# Justification of the log transformation of independent variables [duplicate]

I have used the following negtaive binomial model:

p3<-glm(formula = Infected ~ log(1 + PopDensity) + log(1 + GDPPPP)+ LifeExpectancy,family=negative.binomial(1),maxit=10000,data=df)


How can I justify the following questions?

1. What is the rationale behind the explanatory variables, log(1+Popdensity), log(1+GDPPPP)? Why do we need such unusual transformation for those variables?

2. What is the problem if we use Popdensity and GDPPPP as covariates?

My intention was to use log transformation because I had some countries like India with high population density. Some countries had very low population density. I don't know how to justify this log transformation. I appreciate your suggestions! Thanks!

• Does this answer your question? In linear regression, when is it appropriate to use the log of an independent variable instead of the actual values? Although that thread is in the context of linear regression, the issues are the same for any generalized linear model like your negative binomial.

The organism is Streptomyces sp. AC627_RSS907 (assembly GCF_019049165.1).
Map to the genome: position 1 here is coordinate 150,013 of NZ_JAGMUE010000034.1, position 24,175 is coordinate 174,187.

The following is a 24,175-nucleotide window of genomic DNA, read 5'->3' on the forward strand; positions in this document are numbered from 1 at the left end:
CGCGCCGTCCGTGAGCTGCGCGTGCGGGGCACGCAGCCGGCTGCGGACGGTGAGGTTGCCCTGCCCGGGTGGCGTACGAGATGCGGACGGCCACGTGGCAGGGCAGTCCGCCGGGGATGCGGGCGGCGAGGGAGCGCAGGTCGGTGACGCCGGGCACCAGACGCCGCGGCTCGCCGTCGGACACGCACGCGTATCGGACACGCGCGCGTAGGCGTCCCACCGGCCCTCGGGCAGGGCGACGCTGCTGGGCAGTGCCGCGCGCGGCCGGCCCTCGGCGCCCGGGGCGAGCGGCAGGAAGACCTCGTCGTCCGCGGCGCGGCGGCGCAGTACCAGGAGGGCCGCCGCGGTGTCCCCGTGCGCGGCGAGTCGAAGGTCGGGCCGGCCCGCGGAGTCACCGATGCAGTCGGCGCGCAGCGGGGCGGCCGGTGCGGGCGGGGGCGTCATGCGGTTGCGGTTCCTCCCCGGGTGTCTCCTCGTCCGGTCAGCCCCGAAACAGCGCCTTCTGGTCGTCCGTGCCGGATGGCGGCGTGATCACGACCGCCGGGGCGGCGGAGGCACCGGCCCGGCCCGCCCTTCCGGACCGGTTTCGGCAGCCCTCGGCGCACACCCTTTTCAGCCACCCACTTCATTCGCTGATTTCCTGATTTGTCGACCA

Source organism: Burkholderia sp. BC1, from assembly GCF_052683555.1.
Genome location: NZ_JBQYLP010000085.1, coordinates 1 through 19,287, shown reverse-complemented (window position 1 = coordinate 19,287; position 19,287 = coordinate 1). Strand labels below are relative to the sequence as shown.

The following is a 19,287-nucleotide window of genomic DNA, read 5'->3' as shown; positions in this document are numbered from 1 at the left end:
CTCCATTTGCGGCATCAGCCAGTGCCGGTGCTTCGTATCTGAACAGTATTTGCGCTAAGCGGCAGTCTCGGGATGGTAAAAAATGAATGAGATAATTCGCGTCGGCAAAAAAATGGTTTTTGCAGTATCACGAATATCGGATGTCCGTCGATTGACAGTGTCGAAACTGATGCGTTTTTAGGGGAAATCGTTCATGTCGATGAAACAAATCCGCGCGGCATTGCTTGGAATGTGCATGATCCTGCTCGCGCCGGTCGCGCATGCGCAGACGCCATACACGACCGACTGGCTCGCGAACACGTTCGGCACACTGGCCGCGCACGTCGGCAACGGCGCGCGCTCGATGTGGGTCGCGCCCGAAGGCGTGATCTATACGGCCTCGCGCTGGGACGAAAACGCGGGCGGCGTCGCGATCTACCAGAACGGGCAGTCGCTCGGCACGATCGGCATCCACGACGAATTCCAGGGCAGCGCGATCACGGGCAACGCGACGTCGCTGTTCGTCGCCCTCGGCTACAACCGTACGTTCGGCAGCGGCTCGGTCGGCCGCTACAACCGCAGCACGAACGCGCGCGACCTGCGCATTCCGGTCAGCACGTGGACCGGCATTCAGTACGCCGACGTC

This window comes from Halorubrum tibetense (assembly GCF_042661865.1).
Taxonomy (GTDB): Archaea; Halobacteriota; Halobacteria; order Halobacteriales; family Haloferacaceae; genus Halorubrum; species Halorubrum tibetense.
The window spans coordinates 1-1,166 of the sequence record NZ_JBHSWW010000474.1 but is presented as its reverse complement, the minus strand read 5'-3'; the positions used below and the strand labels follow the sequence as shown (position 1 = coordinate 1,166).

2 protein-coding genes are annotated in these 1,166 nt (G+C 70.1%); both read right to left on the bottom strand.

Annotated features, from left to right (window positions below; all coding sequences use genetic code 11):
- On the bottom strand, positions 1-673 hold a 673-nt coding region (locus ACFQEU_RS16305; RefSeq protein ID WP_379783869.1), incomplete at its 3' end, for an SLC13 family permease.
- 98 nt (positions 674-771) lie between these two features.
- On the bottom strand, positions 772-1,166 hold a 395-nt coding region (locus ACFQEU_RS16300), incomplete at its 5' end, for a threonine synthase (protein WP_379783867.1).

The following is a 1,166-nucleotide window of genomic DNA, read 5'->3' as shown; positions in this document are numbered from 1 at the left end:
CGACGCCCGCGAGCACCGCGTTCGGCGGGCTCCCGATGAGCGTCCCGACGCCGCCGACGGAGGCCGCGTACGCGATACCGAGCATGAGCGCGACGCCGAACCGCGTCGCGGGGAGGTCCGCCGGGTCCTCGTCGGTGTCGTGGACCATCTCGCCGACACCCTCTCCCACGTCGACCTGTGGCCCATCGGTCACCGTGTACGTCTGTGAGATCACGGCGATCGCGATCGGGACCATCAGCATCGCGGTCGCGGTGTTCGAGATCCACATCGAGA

– EdM
Jan 4, 2021 at 20:30
• @Edm I saw that too. But I am not sure how can we incorporate the same idea for GLM! Jan 4, 2021 at 20:55
• Whether in ordinary least squares (OLS) or GLM, you still are constructing a linear predictor: the sum of products of coefficients times corresponding (potentially transformed) predictors. With a GLM, you just can have something other than an identity link function between the linear predictor and the outcome; usually a log link for negative binomial. The rationales for predictor transformations are the same: you want transformations such that the linear predictor is linearly related to outcome (via the link function, when one is involved).
– EdM
Jan 4, 2021 at 21:27